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The Open Core Business Model

ryandawsonuk profile image Ryan Dawson Originally published at hackernoon.com Updated on ・2 min read

Commercial open source makes money through open source. A favoured model is Open Core. With Open Core there's an upgrade path designed for a subset of users to become paying customers.

Open core software is funded by a company and the business model requires an paying customers. This means there will often be paid-for closed-source add-ons available for the open source product or a paid-for hosted version.

Many of the most well-known open source software products are Open Core. Examples include Elasticsearch, MongoDB, NGINX, MuleSoft and GitLab and use of the model seems to be growing.

With Open Core, the open source part of the software is free to use. If a particular use case doesn't require any paid-for add-ons, then there’s no need to pay anything. If it does, then users face a choice of whether to buy the add-on or fill the gap themselves. The mix of how much functionality is open and how much is a paid add-on can vary a lot across tools.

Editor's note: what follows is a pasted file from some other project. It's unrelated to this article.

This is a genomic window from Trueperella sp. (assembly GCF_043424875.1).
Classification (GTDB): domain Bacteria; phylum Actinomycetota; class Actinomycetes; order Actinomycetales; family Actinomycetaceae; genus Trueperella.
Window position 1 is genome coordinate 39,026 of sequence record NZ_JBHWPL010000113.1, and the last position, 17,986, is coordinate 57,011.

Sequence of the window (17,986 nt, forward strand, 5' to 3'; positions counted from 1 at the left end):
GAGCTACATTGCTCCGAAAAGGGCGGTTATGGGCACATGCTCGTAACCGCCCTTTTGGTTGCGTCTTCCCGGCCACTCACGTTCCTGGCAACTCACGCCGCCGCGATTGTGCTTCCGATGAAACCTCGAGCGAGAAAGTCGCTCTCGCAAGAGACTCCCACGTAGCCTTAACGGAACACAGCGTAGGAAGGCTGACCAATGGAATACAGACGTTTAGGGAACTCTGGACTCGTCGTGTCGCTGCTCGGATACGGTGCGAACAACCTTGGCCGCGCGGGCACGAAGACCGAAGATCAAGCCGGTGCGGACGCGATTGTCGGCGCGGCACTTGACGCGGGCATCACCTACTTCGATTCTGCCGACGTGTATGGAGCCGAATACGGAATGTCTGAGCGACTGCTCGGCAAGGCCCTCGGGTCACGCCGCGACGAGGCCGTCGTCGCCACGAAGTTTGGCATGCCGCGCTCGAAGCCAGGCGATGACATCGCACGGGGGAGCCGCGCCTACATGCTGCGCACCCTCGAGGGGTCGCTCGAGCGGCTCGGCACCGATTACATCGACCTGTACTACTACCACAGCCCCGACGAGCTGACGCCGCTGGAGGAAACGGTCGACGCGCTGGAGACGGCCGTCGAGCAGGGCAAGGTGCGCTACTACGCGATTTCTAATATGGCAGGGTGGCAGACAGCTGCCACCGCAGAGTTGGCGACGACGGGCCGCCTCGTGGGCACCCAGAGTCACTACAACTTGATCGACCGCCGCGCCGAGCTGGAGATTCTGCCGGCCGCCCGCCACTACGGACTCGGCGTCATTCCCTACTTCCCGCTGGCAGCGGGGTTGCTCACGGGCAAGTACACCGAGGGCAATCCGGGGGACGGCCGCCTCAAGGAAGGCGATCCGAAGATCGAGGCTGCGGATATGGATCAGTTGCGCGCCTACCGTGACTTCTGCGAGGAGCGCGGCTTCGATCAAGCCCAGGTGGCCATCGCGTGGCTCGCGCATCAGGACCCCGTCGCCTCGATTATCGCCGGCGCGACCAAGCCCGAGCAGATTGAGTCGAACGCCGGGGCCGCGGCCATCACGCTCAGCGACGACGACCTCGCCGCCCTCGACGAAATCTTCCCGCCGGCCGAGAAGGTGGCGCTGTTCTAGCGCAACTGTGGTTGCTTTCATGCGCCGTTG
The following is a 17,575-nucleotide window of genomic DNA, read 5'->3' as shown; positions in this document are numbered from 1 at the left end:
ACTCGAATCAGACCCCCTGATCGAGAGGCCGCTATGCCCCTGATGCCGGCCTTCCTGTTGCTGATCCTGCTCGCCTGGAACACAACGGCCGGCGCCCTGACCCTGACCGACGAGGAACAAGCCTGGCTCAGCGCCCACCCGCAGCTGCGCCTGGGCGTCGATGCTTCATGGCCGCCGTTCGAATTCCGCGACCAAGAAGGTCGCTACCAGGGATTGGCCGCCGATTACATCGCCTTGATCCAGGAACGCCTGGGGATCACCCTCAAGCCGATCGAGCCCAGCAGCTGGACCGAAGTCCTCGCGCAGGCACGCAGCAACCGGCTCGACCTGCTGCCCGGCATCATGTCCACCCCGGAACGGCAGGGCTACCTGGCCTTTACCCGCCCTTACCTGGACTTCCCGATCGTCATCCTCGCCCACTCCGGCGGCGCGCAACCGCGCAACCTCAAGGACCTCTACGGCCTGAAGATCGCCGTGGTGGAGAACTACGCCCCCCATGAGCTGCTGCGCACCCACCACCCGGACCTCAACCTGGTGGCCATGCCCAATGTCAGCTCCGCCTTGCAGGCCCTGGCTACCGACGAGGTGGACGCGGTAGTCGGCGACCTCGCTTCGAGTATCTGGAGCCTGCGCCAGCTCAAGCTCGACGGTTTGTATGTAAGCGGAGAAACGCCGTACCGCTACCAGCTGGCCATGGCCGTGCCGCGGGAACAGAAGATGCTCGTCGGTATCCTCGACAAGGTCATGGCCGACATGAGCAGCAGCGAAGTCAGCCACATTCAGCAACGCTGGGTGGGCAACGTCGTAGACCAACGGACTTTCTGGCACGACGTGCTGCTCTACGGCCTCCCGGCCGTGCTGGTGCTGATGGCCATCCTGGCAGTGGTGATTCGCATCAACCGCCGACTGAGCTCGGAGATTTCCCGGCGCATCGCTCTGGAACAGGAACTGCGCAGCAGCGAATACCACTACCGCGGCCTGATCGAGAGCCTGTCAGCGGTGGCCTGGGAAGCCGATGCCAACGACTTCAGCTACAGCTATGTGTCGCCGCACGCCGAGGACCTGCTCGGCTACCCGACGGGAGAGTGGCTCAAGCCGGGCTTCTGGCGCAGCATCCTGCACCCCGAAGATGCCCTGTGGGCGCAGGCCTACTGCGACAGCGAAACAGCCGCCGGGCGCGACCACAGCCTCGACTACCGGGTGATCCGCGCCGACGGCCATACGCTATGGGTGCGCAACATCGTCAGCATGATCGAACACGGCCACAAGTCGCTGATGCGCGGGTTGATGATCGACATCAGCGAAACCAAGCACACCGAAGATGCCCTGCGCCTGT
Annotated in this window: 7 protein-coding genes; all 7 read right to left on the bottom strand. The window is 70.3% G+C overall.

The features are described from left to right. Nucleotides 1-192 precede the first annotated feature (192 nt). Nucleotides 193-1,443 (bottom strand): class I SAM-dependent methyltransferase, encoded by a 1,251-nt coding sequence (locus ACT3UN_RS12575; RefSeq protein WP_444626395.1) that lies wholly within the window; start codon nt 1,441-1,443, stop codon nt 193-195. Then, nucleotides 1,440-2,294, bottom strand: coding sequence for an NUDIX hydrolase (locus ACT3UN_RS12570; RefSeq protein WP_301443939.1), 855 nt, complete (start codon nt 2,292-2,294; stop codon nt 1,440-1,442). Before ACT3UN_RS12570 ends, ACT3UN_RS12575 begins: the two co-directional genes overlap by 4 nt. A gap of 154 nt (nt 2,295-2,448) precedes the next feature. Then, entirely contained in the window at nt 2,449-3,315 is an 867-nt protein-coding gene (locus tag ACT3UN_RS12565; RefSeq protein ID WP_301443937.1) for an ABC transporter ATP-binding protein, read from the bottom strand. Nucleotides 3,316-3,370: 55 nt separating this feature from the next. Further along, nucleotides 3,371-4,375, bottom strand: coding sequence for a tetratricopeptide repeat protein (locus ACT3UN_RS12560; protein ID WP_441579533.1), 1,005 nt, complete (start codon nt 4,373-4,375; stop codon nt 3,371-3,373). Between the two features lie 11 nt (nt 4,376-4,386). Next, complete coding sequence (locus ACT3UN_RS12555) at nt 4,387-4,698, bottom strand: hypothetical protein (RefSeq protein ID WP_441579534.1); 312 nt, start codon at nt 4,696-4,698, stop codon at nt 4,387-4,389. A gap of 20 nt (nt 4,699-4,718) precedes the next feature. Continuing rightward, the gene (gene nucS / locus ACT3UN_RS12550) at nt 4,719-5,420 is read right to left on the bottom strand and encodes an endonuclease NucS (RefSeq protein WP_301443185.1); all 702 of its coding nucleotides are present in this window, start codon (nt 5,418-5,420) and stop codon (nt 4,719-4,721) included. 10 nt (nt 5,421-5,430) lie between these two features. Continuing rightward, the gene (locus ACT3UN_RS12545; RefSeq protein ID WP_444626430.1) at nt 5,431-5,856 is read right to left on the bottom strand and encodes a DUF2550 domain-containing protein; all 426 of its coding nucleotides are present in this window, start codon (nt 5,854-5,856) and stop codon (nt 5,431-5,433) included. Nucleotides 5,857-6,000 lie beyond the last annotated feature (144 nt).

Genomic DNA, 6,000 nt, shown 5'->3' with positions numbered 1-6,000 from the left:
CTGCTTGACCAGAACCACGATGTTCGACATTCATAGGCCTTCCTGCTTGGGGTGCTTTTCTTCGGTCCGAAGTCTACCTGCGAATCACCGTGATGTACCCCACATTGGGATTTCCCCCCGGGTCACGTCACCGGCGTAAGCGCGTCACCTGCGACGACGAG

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(Image from Joseph Jacks.)

Often add-ons are targeted at high volume use cases. It’s common for enterprise add-ons to relate to permissions, security and monitoring at scale. The idea is that companies with smaller usage requirements can get started for free and move to paying only when they’re deriving a lot of value from the product.

The open core model can lead to confusion for users about whether and when their use case might lead into becoming a paying customer. Especially if the vendor is not clear about the boundary between the free and paid. When the differentiation is clear then the prospect of paying for the product later down the line usually doesn't put users off the open source.

Some companies confine their enterprise offering to hosted services. This means keeping the open source free for self-installation, while also offering the exact same functionality as a hosted service.

Some companies charge only for support and services around self-installed open source. In this model the open source and paid functionality is the same. Red Hat, the largest open source vendor, believes strongly in only charging for services and support. Hence we sometimes see criticisms from Red Hatters of the open core model.

My personal opinion is that the open core model can be good for everyone so long as it's done well. But we don't need to get into that debate here. The most important point on Open Core for developers is to be conscious of potential paid upgrade paths when evaluating Open Core tools.

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